INTRODUCTION: Britain's first significant new political grouping for half a century -- the Social Democratic Party -- was formally launched in London on Thursday (26 March).
GV & SVs Crowded news conference. Four party leaders enter, headed by Roy Jenkins
GV Four leaders seated on dais
CU Dr. David Owen speaking
GV PULL OUT Dais and press
GVs Press and camera crews
CU Shirley Williams speaking
GV INTERIOR Hall
SVs Shirley Williams leaves hall surrounded by police and newsman
SPEECH ON FILM (TRANSCRIPT)
SEQ. 3: OWEN: "Our country is in real trouble, and I think everybody knows it. They can see unemployment rising, and they can sense that we will not recover our economic strength, nor will we recover our national self-confidence unless we have a new start, a fresh start, a quite different form of politics."
SEQ. 6: WILLIAMS: "I was educated for part of my life in the United States, and I have always been struck, whenever I've been in Britain, by the extent to which we shackle ourselves, by the extent of our class system in Britain, and now, the extent of the divisions between the public sector and the private sector, divisions between different regions and nations of the country, and, of course, divisions between different occupational and income groups. And, it's always seemed to me that one of the great troubles of our politics is that they have been so much class-based politics. So much is built upon, rather than trying to heal the divisions within the country."
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Background: INTRODUCTION: Britain's first significant new political grouping for half a century -- the Social Democratic Party -- was formally launched in London on Thursday (26 March). Its four most prominent members broke away from the Labour Party in which they had all held ministerial posts. They are Mr. Roy Jenkins, Mrs. Shirley Williams, Dr. David Owen and Mr. William Rogers, who've been dubbed "The Gang of Four". At the launching, packed with dozens of media people, they presented a 12-point programme for their party.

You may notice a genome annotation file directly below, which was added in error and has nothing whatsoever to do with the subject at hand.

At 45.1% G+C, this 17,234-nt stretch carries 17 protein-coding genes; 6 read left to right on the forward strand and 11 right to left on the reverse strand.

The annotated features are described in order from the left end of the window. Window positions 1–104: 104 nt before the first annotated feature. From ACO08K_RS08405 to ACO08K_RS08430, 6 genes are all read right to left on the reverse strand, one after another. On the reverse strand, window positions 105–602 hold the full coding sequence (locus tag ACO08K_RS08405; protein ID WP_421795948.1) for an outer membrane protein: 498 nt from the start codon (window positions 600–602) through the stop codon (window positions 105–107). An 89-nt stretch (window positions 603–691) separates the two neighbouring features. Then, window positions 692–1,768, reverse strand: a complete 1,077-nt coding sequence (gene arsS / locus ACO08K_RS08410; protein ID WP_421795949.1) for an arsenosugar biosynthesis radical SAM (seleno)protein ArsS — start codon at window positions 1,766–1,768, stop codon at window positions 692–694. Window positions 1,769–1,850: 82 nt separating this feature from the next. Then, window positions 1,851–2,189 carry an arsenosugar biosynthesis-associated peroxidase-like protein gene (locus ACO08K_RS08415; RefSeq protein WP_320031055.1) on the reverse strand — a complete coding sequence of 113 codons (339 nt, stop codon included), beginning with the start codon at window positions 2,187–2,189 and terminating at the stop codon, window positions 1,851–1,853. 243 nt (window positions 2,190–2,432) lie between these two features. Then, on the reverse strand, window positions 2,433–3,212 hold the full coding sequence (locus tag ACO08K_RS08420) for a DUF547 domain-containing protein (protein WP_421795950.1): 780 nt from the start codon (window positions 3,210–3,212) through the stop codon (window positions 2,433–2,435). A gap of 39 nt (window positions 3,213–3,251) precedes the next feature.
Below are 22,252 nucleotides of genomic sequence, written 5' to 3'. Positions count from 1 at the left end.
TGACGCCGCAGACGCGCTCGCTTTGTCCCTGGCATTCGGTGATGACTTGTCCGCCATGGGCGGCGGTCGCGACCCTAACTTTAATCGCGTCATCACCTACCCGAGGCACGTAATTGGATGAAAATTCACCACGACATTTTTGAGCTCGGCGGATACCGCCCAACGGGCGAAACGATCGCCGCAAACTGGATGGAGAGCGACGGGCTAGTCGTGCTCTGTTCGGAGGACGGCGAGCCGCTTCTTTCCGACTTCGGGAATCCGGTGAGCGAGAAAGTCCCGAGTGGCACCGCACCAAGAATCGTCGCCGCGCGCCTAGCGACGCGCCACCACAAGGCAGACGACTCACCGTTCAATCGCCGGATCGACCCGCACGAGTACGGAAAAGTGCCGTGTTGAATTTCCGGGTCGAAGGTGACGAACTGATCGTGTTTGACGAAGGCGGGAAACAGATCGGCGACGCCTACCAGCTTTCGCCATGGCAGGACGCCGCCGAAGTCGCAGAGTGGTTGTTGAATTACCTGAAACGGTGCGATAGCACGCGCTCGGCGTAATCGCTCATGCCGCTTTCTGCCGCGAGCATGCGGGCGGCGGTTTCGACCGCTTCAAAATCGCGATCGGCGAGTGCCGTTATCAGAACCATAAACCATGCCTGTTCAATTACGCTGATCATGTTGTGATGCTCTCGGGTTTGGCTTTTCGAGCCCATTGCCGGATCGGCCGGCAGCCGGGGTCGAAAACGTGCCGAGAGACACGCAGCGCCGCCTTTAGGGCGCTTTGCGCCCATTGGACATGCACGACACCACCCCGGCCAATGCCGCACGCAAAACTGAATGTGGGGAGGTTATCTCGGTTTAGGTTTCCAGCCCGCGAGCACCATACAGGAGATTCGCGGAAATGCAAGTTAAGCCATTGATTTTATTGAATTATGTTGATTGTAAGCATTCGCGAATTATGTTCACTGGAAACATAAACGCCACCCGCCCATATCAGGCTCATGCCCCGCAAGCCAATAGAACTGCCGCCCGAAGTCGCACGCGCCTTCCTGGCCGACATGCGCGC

SYNOPSIS: For Mr. Jenkins, a former Home Secretary, the occasion marked his direct return to domestic British politics. He had spent the previous four years as the President of the European Commission in Brussels. He had foreshadowed the birth of the new party in a noted lecture 15 months ago.
Dr. Owen, a former Foreign Secretary, saw Britain's predicament as grim.
Dr. Owen and his collagues spearhead those Labour supporters who have become disenchanted and worried by the party's strong lurch to the left. Mrs. Williams had strong words about Britain's class system.
Political pundits see Mrs. Williams, who lost her parliamentary seat at the last General Election, as a potential leader of the Social Democratic Party. They consider she has the widest appeal among the Gang of Four. But, to have any national clout, the new party must strike some agreement with the Liberal Party.